Moonshine Freeze by This is the Kit

You know when an album just goes ‘bang’; hits the middle of the target?

Sounds unique?

Grows and grows and grows?

Well, this is one of them.

This is the Kit. Moonshine Freeze. On Rough Trade.

Led by Kate Sables from Winchester before Bristol and now Paris.

It’s a goldmine of folky Pop and was led off by the title track as the lead single earlier this year and rotated heavily on Radio 6.  But dive into the album and you are rewarded with much pleasure.


The Edinburgh International Festival and Fringe. The final Reckonings.


You’ve put up with me so far so here’s the final evaluation.  And the Gorman Awards.

Best show:  Nederlands Dans Theatrer.

Best Musical (excluding Pippin):  Les Miserables.

Best Play:  The Divide (Part 1)

Funniest Show:  Guru Dudu’s Silent Disco Walking Tour

Best Venue:  Summerhall

5 stars *****

Nederlands Dans Theater


Guru Dudu’s Silent Disco Walking Tour

Border Crossing

Richard Gadd: Monkey See, Monkey do

The Divide (Part 1)

Meow Meow’s The Little Mermaid

£¥€$ (Lies) by Ontroerend Goed

Gus Harrower


4 Stars****

Les Miserables 4.5*****

Lilith: The Jungle Girl

The Gardener

Dolly Would

Meet me at Dawn

Charlotte Church’s Late Night Pop Dungeon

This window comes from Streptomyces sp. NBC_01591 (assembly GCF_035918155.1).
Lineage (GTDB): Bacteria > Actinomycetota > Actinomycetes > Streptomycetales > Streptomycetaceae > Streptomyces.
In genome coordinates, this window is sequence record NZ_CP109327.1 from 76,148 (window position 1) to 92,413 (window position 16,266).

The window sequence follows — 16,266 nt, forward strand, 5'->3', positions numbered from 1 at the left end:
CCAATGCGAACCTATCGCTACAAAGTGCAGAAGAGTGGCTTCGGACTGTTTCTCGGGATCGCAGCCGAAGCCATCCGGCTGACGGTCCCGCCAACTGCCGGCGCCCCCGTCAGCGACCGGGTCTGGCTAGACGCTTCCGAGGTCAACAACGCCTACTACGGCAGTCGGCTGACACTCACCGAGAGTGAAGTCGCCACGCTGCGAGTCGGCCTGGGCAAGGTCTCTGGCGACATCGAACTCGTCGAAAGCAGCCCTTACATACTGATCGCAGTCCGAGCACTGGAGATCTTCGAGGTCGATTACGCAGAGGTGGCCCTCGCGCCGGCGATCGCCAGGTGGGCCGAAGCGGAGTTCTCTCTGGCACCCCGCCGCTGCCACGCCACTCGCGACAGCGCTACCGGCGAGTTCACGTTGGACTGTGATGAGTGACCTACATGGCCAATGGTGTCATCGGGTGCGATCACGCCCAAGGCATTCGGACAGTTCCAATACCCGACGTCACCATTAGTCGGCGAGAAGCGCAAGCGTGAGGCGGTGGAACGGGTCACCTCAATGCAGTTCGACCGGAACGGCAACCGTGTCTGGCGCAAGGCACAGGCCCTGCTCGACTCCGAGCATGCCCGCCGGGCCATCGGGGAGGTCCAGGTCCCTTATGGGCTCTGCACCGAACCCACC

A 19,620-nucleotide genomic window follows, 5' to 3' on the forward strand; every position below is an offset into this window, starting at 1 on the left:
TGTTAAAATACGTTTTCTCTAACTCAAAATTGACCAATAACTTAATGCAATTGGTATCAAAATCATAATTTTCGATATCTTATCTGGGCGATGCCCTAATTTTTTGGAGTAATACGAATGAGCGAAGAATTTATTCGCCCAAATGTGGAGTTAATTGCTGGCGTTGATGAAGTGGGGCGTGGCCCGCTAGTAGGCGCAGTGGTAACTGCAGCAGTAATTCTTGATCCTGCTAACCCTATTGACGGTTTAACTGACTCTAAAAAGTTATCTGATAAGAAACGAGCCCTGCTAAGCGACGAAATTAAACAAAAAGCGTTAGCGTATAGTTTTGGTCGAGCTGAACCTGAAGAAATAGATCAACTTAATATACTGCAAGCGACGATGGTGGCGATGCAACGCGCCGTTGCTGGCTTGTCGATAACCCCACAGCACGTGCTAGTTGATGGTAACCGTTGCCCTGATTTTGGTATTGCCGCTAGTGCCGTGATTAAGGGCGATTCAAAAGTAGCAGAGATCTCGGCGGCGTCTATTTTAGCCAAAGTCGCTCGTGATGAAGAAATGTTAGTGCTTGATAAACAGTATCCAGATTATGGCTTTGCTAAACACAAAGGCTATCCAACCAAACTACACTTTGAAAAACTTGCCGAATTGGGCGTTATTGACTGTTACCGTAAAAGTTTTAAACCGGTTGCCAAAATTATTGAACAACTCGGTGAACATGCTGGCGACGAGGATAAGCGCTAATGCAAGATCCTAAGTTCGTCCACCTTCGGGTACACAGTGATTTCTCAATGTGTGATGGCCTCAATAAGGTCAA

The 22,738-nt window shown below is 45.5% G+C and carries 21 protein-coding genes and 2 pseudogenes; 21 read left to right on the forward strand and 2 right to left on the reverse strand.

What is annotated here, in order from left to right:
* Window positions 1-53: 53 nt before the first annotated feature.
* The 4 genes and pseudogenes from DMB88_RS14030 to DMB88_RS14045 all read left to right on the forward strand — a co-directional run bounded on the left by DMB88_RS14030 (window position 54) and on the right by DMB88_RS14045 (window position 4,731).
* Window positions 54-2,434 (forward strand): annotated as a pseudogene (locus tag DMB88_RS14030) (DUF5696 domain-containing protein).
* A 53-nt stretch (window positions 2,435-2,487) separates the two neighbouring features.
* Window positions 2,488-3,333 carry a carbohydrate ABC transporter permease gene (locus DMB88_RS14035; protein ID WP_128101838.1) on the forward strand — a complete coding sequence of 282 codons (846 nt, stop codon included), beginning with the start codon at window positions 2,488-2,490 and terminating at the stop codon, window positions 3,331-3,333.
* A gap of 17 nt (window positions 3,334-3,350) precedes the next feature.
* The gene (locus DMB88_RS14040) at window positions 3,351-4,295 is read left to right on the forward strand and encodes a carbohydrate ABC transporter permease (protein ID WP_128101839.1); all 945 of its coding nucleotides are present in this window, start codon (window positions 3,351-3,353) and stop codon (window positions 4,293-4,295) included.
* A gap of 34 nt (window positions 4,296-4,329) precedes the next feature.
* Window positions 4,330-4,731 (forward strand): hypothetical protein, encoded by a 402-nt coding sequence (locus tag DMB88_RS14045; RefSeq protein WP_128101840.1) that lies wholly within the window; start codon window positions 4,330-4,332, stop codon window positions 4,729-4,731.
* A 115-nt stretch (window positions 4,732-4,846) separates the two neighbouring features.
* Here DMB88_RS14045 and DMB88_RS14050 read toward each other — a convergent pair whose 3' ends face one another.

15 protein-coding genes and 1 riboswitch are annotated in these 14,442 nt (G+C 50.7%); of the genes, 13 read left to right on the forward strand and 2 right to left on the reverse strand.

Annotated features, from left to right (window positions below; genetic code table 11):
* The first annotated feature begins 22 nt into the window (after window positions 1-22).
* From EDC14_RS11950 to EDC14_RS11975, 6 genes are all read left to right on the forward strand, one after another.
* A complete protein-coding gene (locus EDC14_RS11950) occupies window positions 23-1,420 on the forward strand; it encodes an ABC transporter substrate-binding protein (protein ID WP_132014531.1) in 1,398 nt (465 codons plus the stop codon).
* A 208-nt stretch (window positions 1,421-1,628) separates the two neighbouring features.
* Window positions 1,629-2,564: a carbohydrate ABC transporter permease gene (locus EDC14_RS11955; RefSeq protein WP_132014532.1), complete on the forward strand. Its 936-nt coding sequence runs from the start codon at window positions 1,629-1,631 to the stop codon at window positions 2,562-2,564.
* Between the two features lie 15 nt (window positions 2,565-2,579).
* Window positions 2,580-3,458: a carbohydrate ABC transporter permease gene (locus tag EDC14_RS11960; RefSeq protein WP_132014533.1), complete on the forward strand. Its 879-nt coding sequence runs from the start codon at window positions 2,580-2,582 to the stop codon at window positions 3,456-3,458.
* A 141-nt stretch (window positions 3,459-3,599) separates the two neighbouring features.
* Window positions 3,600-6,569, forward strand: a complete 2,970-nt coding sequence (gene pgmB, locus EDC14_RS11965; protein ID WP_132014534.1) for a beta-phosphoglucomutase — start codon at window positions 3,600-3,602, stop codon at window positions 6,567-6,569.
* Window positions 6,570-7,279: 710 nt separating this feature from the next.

Sweeney Todd

The Divide (Part 2)

Into the Woods


3 stars***


Blanck Mass

Guy Pratt


2 stars**

Party Game 2.5***

The Performers by Irvine Welsh





Staffa by Ned Bingham and Gerry Fox at the National Library of Scotland: Edinburgh Festival review.

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Staffa is a 12 minute film of the island that is home to Fingals Cave.  It consists of a Tryptich of films in which Drones capture the island and the cave at different times of year set to Ned Bingham’s score which is an homage to Mendelssohn’s celebrated Hebrides Overture and was recorded by the RSNO.

It’s a delightful find in the Boardroom of the National Library and was so good I sat through it twice (Big deal. Ed).

A perfect blending of drone photography by Stef Williams and Pete Stanton and music that is both stirring and sublime.

A wee gem.


Flight by Vox Motus at The Churchill Theatre: Edinburgh Festival Review


This is a truly unique theatrical experience.  For a start there are no actors.

Essentially it is a moving diorama of tiny little figures that light up in small ‘stages’ over the course of 45 minutes and accompanied by a high quality recording of the story of the flight of two brothers from Afghanistan to the ‘Promised Land’ that is England and their scrapes and scraps along the way.

It has received huge praise and from a technical point of view I would certainly echo that.

It’s a vivid, unique and highly immersive experience.

My only criticism is that the story itself lacked real emotional grit.  It’s a familiar story now, over familiar almost, that added nothing to the body of written and film work out there.

But technically an absolute triumph.  For that reason I was pleased to see it.